[Milton-L] why teach Milton to college students?

Julia Major jmajor at ucdavis.edu
Mon Jan 26 11:03:08 EST 2004


Thank you, Margaret, for your generous offer.  I do appreciate the chance
to read your introduction.  The audience for my thoughts on the matter is
small but distinguished:  just Peter Medine, who is directing the NEH
Summer Institute on Paradise Lost in Phoenix.

Gratefully yours,

Julia


> Julia--I am in the process of writing the introduction to a book on 
> moral education in Paradise Lost, and I plan to answer this question 
> definitively in it :-).  I would be happy to share the first 5-7 
> pages of it with you, which outlines the "state of the art" thinking 
> about moral development in the college years.  Who is your audience 
> for these essays?
> 
> Of the essays in Crump's Approaches, I find these statements most useful:
> 
> "Thus the poem must invite sophisticated psychological and moral 
> judgments of a kind intrinsic to all valid education" (Richmond in 
> Crump 150).
> 
> 
> "the students become passionately involved in a text that, indeed,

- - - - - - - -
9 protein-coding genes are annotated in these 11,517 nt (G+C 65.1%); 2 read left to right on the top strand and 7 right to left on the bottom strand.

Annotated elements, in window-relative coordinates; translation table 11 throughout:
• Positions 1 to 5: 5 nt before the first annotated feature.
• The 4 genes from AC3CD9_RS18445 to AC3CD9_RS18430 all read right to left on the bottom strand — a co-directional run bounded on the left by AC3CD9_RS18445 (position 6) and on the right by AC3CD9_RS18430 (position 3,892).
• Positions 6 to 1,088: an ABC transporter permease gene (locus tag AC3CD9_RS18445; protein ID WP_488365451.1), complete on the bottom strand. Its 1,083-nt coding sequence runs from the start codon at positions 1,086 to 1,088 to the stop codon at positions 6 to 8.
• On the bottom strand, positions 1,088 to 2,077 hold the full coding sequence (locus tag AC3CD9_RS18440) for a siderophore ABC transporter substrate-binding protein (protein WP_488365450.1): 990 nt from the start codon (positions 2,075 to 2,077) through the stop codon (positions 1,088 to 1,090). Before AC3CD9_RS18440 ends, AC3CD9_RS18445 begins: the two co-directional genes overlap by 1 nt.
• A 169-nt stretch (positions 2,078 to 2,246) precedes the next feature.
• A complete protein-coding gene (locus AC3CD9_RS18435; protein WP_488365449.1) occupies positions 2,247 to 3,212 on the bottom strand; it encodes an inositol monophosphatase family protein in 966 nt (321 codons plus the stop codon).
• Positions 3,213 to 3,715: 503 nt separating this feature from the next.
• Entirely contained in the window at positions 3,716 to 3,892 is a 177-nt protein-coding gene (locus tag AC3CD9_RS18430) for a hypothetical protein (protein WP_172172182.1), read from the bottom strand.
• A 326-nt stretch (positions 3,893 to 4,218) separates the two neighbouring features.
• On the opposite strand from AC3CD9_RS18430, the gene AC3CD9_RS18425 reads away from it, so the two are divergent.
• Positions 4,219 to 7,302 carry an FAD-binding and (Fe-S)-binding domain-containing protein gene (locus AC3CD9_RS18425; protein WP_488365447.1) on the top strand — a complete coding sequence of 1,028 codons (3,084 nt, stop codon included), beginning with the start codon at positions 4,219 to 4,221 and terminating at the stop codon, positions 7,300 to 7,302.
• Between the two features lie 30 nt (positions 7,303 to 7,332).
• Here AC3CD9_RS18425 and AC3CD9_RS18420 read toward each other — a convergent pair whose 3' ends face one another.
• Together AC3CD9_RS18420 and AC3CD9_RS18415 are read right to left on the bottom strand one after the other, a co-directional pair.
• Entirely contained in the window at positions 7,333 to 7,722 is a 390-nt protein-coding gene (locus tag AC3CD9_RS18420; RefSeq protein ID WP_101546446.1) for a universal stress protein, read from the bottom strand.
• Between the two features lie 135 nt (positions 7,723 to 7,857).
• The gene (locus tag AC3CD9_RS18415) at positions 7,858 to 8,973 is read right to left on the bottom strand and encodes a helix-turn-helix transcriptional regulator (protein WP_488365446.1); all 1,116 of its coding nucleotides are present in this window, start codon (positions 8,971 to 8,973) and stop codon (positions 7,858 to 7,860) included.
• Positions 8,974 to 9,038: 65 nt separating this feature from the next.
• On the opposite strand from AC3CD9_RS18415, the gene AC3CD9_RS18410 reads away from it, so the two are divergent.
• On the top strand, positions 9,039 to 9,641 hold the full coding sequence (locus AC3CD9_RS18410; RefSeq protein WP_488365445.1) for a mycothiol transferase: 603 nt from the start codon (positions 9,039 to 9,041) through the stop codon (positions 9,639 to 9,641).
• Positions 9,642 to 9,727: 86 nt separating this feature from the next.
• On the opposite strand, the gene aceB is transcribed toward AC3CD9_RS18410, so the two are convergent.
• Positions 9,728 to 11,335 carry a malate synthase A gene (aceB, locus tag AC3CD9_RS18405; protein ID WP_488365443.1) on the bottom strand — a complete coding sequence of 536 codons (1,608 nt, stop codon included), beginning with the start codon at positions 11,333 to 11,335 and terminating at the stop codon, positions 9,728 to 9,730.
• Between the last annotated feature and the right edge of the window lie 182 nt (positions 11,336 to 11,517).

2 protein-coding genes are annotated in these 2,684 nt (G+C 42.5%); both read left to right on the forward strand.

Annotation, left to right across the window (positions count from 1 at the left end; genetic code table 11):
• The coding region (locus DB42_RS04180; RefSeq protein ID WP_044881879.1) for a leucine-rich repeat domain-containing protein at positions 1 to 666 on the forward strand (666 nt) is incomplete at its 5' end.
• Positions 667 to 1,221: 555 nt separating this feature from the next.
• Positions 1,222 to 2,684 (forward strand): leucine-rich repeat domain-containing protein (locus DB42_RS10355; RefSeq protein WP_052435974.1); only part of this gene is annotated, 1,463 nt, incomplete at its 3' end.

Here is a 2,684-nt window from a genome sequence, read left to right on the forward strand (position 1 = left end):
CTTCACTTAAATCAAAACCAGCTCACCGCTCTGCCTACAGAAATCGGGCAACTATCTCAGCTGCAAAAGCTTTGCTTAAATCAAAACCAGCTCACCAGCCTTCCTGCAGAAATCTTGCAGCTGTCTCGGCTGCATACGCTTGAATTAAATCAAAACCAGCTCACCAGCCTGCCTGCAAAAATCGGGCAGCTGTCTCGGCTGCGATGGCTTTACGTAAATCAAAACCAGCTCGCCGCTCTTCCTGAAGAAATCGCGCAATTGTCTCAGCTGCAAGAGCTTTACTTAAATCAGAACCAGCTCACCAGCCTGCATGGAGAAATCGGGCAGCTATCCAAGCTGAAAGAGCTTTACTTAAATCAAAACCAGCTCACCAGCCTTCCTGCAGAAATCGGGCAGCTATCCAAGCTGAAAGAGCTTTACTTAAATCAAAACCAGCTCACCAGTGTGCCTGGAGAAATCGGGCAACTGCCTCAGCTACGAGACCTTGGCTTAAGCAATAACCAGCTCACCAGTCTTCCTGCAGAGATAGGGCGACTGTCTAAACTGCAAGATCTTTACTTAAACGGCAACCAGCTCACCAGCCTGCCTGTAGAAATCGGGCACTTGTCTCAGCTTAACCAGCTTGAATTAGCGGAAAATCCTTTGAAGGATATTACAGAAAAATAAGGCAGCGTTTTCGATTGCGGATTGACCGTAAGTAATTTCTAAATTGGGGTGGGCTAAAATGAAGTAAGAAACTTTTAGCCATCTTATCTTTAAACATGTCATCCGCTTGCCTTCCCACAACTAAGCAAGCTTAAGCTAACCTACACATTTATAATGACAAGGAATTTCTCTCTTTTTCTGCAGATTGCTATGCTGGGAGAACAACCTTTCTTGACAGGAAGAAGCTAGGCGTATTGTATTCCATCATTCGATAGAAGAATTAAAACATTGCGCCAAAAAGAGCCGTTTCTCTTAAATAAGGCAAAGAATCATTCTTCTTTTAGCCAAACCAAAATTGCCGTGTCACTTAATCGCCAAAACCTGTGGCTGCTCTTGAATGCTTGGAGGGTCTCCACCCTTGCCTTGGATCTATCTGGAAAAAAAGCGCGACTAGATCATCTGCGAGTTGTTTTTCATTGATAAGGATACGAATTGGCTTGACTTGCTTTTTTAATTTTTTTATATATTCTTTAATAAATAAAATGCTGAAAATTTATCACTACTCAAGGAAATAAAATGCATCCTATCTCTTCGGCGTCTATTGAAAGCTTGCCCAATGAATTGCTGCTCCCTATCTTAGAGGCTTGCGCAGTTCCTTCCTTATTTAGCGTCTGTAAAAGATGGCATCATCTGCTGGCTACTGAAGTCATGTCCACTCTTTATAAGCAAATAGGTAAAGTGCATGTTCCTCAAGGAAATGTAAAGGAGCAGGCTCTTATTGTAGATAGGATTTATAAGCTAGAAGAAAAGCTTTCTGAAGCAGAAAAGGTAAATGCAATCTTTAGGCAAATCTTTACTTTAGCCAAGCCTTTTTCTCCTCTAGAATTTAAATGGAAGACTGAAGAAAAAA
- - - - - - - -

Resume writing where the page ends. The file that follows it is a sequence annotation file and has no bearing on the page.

> turns out to be about themselves" (Mankoff in Crump 74).
> 
> "Milton's fierce insistence on free will raises questions my students 
> like to ponder about various modern determinisms" (Wooten in Crump 
> 63).
> 
> "Addressing fundamental issues about the nature of good and evil and 
> the human condition, it exercises its audience and encourages growth 
> through the tests and experiences it embodies" (McCutcheon in Crump 
> 40).
> 
> These are not "literary" answers, I realize.  Crump makes the 
> "literary" argument in his opening salvo:
> 
> "There is little argument regarding the importance of Milton an his 
> epic, as they summarize the great literary traditions filtering down 
> to the Renaissance in England and as they provide the monument with 
> which much later literature must cope, whether it sees that monument 
> as something to emulate or execrate" (Crump 1).
> 
> But, frankly, I think the moral development arguments more 
> compelling, and more appropriate to discussions of undergraduate 
> curricula.--Margie
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